Effective Measurement of DQ/IQ for BI

Effective Measurement of DQ/IQ for BI

Arun Thotapalli Sundararaman (India/Birla Institute of Technology and Science, India)
Copyright: © 2014 |Pages: 17
DOI: 10.4018/978-1-4666-4892-0.ch012
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Abstract

DQ/IQ measurement in general and in the specific context of BI has always been a topic of high interest for researchers. The topic of Data Quality (DQ) in the field of Information Management has been well researched, published, and studied. Despite such research advances, there has been very little understanding either from a theoretical or from a practical perspective of DQ/IQ measurement for BI. Assessing the quality of data for a BI System has been one of the major challenges for researchers as well as practitioners, leading to the need for frameworks to measure DQ for BI. The objective of this chapter is to provide an overview of the existing frameworks for measurement of DQ for BI, analyze the gaps therein, review proposed solutions, and provide a direction for future research and practice in this area.
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Introduction

There has been a growing interest among researchers and industry practitioners in DQ, DQ assessment and improvement. However, the basic problem of DQ assessment and improvement still remains largely open. For example, Massachusetts Institute of Technology (MIT) has instituted Total Data Quality Management (TDQM) research effort which is grown from industry needs for high quality data. The objective of this program is to establish a solid theoretical foundation and devise practical methods for business and industry to improve DQ. The research scope of this program covers 3 areas i.e. 1) definition of DQ that addresses issues of data quality definition, measurement, and derivations; 2) Analysis of DQ Impact on Business that addresses the value chain relationship between DQ and business outcome and 3) improvement of DQ that addresses various methods for improving DQ.

Thus research interest in DQ remains an enduring subject, which is reiterated even by very recent literature. For example, Fehrenbacher et al., 2012 state that the importance of DQ is ever increasing and that research in this field focuses mainly on 2 aspects i.e. criteria and assessment. This recent work observes that while researchers have developed a number of frameworks, criteria lists and approaches for assessing and measuring DQ, still research in this discipline indicates that assessing DQ remains to be challenging. This work argues that although DQ is subjective, most of the existing frameworks and assessment methodologies do not often consider the context in which the assessment is performed. Through empirical data research this cited work suggests that the perceived importance of DQ criteria has changed over the last decade.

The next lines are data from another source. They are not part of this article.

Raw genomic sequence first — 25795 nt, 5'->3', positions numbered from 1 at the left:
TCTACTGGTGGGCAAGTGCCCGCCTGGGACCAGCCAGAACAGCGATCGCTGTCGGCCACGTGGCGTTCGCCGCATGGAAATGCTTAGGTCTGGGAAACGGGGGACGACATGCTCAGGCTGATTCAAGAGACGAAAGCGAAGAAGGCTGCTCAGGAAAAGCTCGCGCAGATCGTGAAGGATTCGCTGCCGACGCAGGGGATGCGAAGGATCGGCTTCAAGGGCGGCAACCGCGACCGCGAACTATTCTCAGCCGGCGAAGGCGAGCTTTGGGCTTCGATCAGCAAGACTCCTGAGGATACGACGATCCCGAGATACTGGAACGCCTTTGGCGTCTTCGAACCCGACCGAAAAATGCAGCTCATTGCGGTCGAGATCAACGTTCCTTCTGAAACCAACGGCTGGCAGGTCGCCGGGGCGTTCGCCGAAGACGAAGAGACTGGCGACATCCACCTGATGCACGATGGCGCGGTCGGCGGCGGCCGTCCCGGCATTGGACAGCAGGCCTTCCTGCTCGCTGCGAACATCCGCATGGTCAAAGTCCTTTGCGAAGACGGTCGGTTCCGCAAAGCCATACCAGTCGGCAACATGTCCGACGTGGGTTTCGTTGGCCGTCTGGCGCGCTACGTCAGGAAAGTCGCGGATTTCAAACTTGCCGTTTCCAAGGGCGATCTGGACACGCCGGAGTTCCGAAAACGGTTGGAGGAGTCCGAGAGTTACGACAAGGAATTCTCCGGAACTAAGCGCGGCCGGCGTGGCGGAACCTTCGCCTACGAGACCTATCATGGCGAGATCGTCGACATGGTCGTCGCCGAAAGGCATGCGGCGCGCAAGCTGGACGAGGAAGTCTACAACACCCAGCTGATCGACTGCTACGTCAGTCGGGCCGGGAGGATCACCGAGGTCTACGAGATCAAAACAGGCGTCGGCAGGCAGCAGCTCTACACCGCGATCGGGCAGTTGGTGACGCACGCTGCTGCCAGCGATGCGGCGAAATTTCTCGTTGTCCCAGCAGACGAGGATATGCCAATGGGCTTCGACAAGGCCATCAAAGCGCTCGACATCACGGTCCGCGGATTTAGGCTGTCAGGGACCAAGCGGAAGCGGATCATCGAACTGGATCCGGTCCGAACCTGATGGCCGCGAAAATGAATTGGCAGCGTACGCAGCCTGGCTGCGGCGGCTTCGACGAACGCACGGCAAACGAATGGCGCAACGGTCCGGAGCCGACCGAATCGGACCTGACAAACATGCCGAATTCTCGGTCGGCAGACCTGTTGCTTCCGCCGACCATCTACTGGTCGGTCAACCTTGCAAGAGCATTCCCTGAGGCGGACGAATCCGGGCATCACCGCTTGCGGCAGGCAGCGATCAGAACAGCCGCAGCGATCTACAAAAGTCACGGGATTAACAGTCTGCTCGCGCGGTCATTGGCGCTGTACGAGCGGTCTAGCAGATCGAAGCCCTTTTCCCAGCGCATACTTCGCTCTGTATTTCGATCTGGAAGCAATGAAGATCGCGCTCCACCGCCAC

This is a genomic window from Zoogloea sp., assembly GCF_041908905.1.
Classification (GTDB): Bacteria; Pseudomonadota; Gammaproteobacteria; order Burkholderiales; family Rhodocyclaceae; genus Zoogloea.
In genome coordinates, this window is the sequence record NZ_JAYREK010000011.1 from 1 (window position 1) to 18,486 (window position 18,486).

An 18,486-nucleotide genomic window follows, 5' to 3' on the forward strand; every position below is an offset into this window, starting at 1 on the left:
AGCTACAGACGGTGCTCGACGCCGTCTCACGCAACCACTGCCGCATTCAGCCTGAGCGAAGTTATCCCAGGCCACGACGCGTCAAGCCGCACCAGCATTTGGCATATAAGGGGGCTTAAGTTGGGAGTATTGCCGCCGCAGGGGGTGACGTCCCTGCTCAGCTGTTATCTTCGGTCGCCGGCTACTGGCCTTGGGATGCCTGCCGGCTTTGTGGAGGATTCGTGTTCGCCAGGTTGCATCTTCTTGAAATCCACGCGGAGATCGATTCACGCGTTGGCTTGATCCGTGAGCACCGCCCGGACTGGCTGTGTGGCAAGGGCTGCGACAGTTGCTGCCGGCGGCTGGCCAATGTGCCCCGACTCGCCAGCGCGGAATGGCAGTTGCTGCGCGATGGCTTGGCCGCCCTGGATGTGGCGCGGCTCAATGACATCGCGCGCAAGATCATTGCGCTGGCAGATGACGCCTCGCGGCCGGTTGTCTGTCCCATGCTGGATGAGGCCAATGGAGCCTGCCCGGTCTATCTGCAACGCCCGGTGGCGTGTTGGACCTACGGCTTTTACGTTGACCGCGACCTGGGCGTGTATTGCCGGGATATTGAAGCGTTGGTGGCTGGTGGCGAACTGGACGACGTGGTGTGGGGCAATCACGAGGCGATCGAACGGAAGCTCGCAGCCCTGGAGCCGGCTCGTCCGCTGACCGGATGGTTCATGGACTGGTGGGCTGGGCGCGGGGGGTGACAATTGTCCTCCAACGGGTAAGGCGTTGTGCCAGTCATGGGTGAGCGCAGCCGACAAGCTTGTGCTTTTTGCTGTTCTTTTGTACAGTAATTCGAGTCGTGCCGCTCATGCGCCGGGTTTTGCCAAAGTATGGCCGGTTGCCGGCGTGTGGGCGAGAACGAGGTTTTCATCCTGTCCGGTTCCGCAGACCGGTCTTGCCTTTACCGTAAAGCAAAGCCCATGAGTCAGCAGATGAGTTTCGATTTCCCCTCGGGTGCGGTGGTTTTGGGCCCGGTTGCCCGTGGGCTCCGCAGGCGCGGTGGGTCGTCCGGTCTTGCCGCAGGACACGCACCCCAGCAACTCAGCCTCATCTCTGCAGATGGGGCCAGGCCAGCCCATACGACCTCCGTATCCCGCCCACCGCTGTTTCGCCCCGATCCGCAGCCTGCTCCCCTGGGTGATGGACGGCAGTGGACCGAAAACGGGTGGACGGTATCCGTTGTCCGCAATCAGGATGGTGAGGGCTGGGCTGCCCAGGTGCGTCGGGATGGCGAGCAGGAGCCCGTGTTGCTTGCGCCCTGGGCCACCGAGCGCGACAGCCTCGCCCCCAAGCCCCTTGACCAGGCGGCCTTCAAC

Heinrich et. al., 2009 observe that many DQ metrics are designed on an ad hoc basis and that they are often highly subjective and propose six normative requirements in order to enable a scientific approach and an evaluation of the metrics.

Direct references to DQ in BI Systems in published literature are limited. The same may be explored through references to related types of Information Systems such as DW, DSS, EIS or data mining. Similarly, the terms DQ and IQ have been used interchangeably in literature. There has been no consensus about the distinction between DQ and IQ – DQ may be referred to technical issues or quality in sources or ‘raw data’ and IQ may be referred to non-technical issues or quality in processed data stores or insights presented from data for decision making.

The objectives of this chapter are as follows:

  • Identify gaps that exist in measuring DQ for BI based on published frameworks;

  • Analyze existing DQ/IQ measurement frameworks in light of their applicability for BI;

  • Examine DQ requirements (normative requirements) applicable to DQ for BI;

  • Discuss at length a proposed framework and how it seeks to address the gaps;

  • Consolidate findings and directions for future work in the study of measurement of DQ for BI.

In summary, past literature shows that poor quality of data in a warehouse adversely impacts the usability of the warehouse and managing DQ in a warehouse is very important (Shankaranarayanan, 2005). The needs of DQ definition and approach for DW and/or Decision Support Systems are unique and different. However, most of the research work focused on this specialized type of information system, have approached with metadata model (integrating / extending existing metadata in a warehouse with quality-related metadata, which has associated practical problems in implementation) and have not focused on implementation aspects of the framework.

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Background

There has been no consensus about the distinction between data quality and information quality. In this chapter, no distinction has been made and term data quality has been used to refer to the full range of issues.

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